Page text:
Opposing Perspectives in Hesse’s Siddhartha and Camus’ The Stranger

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Hermann Hesse and Albert Camus were both talented authors whose works have greatly influenced the world of literature. Hesse’s Siddhartha and Camus’ The Stranger have impacted readers for decades. These novels centralize around a common principle of finding inner truth. The main characters, Siddhartha and Meursault, have very different ideologies by which they live their lives. These opposing perspectives greatly influence their individual decisions and the people around them. The style in which each of these novels is written exemplifies these differences between Siddhartha and Meursault. The impact of the opposing perspectives of Siddhartha and Meursault on their individual decisions and on the people around them is seen through the …show more content…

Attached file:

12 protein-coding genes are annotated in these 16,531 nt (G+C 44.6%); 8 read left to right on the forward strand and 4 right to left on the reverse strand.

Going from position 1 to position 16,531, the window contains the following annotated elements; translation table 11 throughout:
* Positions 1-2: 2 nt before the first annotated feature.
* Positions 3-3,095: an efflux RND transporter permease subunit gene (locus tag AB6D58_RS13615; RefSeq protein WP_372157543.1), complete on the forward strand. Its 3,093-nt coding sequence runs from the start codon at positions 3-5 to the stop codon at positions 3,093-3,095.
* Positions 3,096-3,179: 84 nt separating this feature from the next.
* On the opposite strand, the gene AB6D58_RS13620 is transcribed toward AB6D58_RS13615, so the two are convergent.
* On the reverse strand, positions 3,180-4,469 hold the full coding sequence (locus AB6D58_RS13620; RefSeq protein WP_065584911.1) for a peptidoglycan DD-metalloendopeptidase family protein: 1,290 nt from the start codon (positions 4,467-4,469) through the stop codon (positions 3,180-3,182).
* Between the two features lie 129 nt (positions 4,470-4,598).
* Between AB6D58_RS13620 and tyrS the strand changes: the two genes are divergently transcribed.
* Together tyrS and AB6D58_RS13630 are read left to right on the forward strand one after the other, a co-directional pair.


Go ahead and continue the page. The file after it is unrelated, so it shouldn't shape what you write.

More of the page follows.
Siddhartha leaves his father in the beginning of his journey to go off with the shramanas. His father was his first teacher and they were very close. He does not realize the pain he must have caused his father until much later in his life when he is mourning the loss of his own son. Govinda is affected by Siddhartha’s decisions because of their strong friendship. Siddhartha refers to him as “his shadow” because Govinda always follows in the footsteps of Siddhartha (Hesse 15). However, Siddhartha and Govinda go separate ways when Siddhartha decides to go off on his own and away from teaching. Govinda has to live in a completely different way because of Siddhartha’s nature. Kamala is also significantly affected by Siddhartha’s ambitions. They meet when Siddhartha enters the world of the child people and he is employed by an affluent merchant, Kamaswami. They are instantly attracted and fall in love. They understand each other very well and are able to learn a great deal from each other. However, Siddhartha slowly begins to realize that his years with Kamala and living in the city have been distracting him from his goal. He loves Kamala, but his desire to reach spiritual fulfillment outweighs these feelings. Meursault is essentially the opposite of Siddhartha concerning their perspectives on life. He does not understand the value of life and goes through his life looking for ways to pass the time. He can sit for hours observing the street in front of his

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